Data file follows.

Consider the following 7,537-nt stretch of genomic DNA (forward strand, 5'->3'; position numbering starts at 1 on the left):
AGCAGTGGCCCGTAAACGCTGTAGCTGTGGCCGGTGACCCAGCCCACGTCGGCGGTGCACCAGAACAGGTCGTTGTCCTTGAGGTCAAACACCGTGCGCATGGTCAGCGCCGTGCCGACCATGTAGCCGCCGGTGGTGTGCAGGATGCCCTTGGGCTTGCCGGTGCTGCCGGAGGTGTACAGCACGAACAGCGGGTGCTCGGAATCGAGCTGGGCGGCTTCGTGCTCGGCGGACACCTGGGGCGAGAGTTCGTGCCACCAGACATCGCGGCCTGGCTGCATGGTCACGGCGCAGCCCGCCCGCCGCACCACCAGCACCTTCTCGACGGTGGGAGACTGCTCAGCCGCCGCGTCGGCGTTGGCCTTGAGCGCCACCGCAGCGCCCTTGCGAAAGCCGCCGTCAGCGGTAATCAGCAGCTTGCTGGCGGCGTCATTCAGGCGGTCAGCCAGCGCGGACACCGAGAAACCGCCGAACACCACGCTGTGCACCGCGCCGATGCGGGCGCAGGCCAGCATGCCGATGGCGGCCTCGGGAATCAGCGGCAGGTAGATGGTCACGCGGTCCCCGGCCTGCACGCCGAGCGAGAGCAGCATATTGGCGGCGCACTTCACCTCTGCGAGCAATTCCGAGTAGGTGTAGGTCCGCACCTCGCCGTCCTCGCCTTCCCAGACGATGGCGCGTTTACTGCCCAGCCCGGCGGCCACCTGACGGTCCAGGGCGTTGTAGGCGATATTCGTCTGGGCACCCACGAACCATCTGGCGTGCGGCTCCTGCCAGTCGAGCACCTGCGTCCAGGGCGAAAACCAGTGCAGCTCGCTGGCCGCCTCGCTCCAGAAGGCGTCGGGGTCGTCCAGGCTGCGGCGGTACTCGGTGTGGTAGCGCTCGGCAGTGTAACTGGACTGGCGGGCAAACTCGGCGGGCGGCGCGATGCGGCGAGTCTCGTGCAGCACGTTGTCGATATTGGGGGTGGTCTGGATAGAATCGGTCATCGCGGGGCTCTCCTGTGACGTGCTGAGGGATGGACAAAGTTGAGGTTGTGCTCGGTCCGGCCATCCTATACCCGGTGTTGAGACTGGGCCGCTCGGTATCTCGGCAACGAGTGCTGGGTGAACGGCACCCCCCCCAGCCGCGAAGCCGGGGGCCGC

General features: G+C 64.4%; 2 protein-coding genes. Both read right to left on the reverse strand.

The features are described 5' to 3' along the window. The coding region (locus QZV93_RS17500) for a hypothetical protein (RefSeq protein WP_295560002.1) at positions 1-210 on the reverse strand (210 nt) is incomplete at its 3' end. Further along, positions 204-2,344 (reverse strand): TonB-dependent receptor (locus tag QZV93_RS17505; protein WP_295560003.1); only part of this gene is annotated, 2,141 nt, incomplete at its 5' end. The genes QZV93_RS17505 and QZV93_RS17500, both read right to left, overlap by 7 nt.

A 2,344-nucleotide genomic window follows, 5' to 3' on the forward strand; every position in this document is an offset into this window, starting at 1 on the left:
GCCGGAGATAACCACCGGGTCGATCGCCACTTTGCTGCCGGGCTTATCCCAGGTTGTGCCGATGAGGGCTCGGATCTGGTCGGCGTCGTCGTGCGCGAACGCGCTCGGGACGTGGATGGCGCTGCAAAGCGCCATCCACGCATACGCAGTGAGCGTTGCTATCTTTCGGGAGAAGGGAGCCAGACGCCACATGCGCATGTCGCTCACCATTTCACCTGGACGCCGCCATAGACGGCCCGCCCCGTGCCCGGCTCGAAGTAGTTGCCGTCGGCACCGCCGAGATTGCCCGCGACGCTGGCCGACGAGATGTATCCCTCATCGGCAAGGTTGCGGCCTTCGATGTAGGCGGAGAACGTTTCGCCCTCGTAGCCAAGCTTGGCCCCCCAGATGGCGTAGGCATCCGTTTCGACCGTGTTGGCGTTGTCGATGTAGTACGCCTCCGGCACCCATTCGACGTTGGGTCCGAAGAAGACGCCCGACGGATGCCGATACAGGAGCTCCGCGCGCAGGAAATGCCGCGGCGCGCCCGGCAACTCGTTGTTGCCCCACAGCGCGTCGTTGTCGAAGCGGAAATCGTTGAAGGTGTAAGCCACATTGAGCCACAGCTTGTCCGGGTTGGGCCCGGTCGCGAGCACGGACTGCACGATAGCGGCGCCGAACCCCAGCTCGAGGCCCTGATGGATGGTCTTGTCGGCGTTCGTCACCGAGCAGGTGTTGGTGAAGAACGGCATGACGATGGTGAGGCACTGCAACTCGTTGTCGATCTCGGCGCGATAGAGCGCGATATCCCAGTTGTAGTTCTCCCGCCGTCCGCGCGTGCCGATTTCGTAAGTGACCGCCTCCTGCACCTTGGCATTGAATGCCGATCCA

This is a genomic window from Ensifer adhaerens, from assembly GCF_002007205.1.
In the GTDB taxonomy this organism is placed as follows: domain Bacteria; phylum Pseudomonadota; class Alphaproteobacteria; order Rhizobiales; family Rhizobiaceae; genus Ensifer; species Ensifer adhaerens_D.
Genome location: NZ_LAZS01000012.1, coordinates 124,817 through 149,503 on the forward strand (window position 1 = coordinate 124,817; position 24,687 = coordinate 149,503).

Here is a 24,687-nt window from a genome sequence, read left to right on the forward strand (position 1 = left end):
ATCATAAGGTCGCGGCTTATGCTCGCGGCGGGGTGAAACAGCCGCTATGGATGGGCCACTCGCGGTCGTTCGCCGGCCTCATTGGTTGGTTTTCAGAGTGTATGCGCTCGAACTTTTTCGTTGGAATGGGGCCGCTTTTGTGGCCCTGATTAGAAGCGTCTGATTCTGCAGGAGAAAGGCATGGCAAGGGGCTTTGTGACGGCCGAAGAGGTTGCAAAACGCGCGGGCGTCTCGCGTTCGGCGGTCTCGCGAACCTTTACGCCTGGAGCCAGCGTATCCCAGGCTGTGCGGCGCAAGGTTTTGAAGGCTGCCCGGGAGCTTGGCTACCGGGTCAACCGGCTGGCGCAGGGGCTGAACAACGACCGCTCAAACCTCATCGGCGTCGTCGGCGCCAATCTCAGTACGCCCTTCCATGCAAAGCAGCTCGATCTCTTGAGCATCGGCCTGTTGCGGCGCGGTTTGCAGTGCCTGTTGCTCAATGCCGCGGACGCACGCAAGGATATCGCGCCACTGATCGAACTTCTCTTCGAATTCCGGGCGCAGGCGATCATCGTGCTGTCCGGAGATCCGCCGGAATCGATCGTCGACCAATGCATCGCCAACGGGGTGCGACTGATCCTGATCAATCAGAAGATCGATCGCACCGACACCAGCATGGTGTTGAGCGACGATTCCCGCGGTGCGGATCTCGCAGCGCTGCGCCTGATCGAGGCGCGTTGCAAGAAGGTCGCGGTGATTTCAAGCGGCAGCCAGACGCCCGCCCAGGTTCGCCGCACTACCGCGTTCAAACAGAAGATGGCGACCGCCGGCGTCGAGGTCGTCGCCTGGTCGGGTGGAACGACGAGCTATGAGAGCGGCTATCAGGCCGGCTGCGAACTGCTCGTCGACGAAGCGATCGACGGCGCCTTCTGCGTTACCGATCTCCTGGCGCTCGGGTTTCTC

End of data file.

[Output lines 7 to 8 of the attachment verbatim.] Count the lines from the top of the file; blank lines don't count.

This is a genomic window from Ensifer adhaerens, from assembly GCF_002007205.1.
In the GTDB taxonomy this organism is placed as follows: domain Bacteria; phylum Pseudomonadota; class Alphaproteobacteria; order Rhizobiales; family Rhizobiaceae; genus Ensifer; species Ensifer adhaerens_D.